Christopher Nolan been a Hollywood heavy-hitter for two decades now, but there’s no question that this year has been one of the biggest of his career. In addition to Oppenheimer earning critical acclaim, his contribution to the 2023 movies schedule has grossed nearly $950 million worldwide, making it this year’s third highest-grossing movie. Oppenheimer is now just days away from being able to buy on home media, and while explaining why audiences should physically own his latest movie, Nolan called out the “evil streaming” platforms.
Anyone who follows along with the filmmaker knows the man not only values the theatrical experience, but also isn’t particularity fond of streaming services. Nolan is among the cinephiles who believe it’s important to own a physical copy of a movie rather than rely on streaming services or digital versions, and he brought this up while attending an Oppenheimer screening in Los Angeles. He started off by saying (via Variety):
Obviously Oppenheimer has been quite a ride for us and now it is time for me to release a home version of the film. I’ve been working very hard on it for months. I’m known for my love of theatrical and put my whole life into that, but the truth is, the way the film goes out at home is equally important.
As Christopher Nolan laid out, there’s no substitute for being able to truly own a movie and hold the disc in your hands. He also mentioned that a lot of work was poured into making Oppenheimer’s physical release the best it could be since he knows how many people will be watching his latest movie, be it for the first time or as rewatches, in the comfort of their homes for years to come. While continuing to address that subject, the director threw in a snipe at streaming services:
The Dark Knight was one of the first films where we formatted it specially for Blu-ray release because it was a new form at the time. And in the case of Oppenheimer, we put a lot of care and attention into the Blu-ray version […] and trying to translate the photography and the sound, putting that into the digital realm with a version you can buy and own at home and put on a shelf so no evil streaming service can come steal it from you.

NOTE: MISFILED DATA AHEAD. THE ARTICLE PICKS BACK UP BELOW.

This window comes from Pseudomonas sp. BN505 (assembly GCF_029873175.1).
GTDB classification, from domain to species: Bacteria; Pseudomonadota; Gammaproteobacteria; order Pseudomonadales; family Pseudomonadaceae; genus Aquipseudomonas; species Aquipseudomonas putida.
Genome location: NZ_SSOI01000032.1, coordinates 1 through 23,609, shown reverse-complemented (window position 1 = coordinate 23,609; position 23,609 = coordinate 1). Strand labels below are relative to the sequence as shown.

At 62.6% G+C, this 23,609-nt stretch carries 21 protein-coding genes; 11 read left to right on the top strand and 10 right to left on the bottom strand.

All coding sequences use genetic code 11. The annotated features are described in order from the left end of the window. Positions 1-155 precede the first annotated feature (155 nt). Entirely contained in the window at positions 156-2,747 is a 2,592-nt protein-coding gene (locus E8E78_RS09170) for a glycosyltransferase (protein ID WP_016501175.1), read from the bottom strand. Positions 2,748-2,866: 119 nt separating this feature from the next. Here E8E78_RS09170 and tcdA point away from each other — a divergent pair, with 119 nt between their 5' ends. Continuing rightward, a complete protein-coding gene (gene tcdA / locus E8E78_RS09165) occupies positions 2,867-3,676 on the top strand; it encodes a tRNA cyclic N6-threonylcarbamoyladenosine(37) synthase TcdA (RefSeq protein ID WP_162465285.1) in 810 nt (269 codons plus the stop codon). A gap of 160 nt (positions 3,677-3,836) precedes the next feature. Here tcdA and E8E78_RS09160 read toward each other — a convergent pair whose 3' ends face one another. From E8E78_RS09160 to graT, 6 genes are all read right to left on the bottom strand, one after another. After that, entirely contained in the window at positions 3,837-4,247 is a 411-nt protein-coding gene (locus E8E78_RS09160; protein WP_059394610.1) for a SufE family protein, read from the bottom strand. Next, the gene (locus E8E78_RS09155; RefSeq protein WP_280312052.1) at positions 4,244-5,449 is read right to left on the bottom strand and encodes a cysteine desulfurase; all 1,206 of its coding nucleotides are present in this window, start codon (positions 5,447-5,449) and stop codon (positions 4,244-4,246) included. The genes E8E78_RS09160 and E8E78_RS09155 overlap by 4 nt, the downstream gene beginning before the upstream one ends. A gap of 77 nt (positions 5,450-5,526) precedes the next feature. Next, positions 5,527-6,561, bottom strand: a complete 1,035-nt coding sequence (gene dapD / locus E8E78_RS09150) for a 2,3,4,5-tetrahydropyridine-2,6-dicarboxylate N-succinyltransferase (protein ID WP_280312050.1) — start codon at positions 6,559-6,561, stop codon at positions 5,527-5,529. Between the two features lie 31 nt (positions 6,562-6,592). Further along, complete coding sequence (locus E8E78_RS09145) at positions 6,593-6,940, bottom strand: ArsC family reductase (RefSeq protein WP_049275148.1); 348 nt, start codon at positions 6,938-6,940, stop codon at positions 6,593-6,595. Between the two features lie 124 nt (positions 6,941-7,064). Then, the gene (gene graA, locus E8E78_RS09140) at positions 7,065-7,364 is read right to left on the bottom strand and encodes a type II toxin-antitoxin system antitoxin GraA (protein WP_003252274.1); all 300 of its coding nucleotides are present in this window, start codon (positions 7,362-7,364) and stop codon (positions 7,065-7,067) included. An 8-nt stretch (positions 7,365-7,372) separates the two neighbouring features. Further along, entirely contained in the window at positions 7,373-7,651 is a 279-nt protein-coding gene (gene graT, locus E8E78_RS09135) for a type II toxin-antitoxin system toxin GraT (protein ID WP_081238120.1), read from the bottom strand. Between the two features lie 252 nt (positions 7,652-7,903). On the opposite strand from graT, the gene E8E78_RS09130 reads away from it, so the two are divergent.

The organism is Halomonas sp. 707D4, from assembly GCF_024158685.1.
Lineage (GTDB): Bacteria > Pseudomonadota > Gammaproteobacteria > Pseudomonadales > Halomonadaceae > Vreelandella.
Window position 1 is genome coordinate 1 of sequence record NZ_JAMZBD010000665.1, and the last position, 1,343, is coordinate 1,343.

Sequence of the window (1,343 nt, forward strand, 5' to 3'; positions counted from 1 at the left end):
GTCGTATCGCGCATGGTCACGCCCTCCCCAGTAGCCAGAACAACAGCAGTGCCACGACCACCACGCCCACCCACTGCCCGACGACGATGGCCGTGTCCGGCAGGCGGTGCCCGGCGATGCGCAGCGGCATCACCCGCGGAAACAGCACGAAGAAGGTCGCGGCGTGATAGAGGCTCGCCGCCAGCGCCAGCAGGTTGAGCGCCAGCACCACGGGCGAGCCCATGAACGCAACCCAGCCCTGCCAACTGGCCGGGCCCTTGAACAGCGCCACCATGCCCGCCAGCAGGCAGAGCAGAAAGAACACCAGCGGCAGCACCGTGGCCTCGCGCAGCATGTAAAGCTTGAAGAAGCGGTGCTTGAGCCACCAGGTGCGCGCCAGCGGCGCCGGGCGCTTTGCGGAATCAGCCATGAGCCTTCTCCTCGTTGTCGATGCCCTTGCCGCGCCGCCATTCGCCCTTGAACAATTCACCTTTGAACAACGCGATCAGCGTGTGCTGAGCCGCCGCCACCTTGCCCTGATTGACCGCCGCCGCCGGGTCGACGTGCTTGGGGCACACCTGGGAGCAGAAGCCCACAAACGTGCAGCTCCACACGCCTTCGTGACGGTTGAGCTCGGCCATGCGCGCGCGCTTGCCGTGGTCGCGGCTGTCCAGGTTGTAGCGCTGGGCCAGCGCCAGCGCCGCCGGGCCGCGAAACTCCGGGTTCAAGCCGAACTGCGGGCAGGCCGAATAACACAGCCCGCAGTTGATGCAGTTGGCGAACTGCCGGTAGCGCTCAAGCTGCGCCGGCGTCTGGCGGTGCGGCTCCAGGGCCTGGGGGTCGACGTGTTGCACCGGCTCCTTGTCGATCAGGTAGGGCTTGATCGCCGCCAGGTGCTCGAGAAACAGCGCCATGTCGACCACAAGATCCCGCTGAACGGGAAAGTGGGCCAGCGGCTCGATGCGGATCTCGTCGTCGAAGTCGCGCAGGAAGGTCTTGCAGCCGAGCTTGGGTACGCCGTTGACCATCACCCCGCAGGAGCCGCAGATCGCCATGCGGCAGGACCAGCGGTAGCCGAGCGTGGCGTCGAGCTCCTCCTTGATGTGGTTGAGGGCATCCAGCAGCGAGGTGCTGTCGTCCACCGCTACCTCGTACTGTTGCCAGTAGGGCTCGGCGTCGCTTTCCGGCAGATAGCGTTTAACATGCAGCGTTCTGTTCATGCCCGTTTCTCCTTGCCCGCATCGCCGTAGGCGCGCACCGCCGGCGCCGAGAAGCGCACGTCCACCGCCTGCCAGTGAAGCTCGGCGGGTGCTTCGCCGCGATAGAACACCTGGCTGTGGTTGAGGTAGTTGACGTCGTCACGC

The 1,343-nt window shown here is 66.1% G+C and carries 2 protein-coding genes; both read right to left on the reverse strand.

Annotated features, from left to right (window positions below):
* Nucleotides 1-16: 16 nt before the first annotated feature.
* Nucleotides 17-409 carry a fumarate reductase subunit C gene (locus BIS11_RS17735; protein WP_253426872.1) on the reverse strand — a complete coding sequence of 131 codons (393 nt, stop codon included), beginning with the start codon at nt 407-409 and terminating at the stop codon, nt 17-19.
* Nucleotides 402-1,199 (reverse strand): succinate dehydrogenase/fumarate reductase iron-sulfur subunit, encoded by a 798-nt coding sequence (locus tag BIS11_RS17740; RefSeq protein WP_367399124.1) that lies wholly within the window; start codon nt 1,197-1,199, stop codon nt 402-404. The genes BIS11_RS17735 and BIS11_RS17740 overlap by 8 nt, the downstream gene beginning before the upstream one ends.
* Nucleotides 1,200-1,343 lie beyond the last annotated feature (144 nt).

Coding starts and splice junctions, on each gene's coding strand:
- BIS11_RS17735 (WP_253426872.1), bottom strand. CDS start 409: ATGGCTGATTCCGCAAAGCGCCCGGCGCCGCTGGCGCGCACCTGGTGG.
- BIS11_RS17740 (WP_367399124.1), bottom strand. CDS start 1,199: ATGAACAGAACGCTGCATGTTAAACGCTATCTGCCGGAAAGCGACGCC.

Perhaps the most well-known example of Nolan’s distaste of streaming services is when he cut ties with Warner Bros. in 2021 after the studio decided to release all its movies that year both in theaters and directly to HBO Max subscribers on the same day, which was done in response to the pandemic. This led to Nolan setting Oppenheimer up at Universal, although it remains to be seen if his future movies will be released by that studio too or elsewhere.
But as far as his most recent statement goes, while “steal” might be a tad strong a term, he does bring up a good point about how streaming services often remove movies from their platforms, whether they’re licensed out from other sources or even ones they outright own/have access to through their parent companies. Now granted, there will come a day when people with a Peacock subscription will be able to stream Oppenheimer, but Nolan is still insistent that anyone who’s remotely interested in the movie obtain a physical copy so they can stick it on their shelf and never worry about these studios/companies taking it away from them.
Oppenheimer becomes available to purchase on 4K, Blu-ray and DVD on November 21, as well digitally for those of you who don’t mind your collection of movies being something intangible. Also, keep your eyes peeled on CinemaBlend for when Oppenheimer will premiere on Peacock, as well as what Christopher Nolan’s next movie will be about.